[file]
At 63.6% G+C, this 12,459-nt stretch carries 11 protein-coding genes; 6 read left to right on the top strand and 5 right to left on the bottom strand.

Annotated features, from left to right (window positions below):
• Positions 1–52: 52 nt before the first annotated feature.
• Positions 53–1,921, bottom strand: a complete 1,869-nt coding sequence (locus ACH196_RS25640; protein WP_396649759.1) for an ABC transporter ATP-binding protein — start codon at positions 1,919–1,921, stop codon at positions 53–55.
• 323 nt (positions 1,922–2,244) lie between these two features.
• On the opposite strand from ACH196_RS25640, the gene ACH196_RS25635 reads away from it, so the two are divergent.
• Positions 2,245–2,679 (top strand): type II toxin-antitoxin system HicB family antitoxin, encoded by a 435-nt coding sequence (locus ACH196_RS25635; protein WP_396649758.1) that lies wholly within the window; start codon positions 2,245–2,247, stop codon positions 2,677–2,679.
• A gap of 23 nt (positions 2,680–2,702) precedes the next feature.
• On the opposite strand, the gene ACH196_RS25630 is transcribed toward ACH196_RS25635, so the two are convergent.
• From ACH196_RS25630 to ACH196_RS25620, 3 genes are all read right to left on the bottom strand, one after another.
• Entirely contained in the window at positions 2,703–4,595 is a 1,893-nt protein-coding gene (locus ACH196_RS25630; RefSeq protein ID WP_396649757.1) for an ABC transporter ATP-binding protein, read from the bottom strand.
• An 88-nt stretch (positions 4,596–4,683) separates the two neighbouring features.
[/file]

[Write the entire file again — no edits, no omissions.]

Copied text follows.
At 63.6% G+C, this 12,459-nt stretch carries 11 protein-coding genes; 6 read left to right on the top strand and 5 right to left on the bottom strand.

Annotated features, from left to right (window positions below):
• Positions 1–52: 52 nt before the first annotated feature.
• Positions 53–1,921, bottom strand: a complete 1,869-nt coding sequence (locus ACH196_RS25640; protein WP_396649759.1) for an ABC transporter ATP-binding protein — start codon at positions 1,919–1,921, stop codon at positions 53–55.
• 323 nt (positions 1,922–2,244) lie between these two features.
• On the opposite strand from ACH196_RS25640, the gene ACH196_RS25635 reads away from it, so the two are divergent.
• Positions 2,245–2,679 (top strand): type II toxin-antitoxin system HicB family antitoxin, encoded by a 435-nt coding sequence (locus ACH196_RS25635; protein WP_396649758.1) that lies wholly within the window; start codon positions 2,245–2,247, stop codon positions 2,677–2,679.
• A gap of 23 nt (positions 2,680–2,702) precedes the next feature.
• On the opposite strand, the gene ACH196_RS25630 is transcribed toward ACH196_RS25635, so the two are convergent.
• From ACH196_RS25630 to ACH196_RS25620, 3 genes are all read right to left on the bottom strand, one after another.
• Entirely contained in the window at positions 2,703–4,595 is a 1,893-nt protein-coding gene (locus ACH196_RS25630; RefSeq protein ID WP_396649757.1) for an ABC transporter ATP-binding protein, read from the bottom strand.
• An 88-nt stretch (positions 4,596–4,683) separates the two neighbouring features.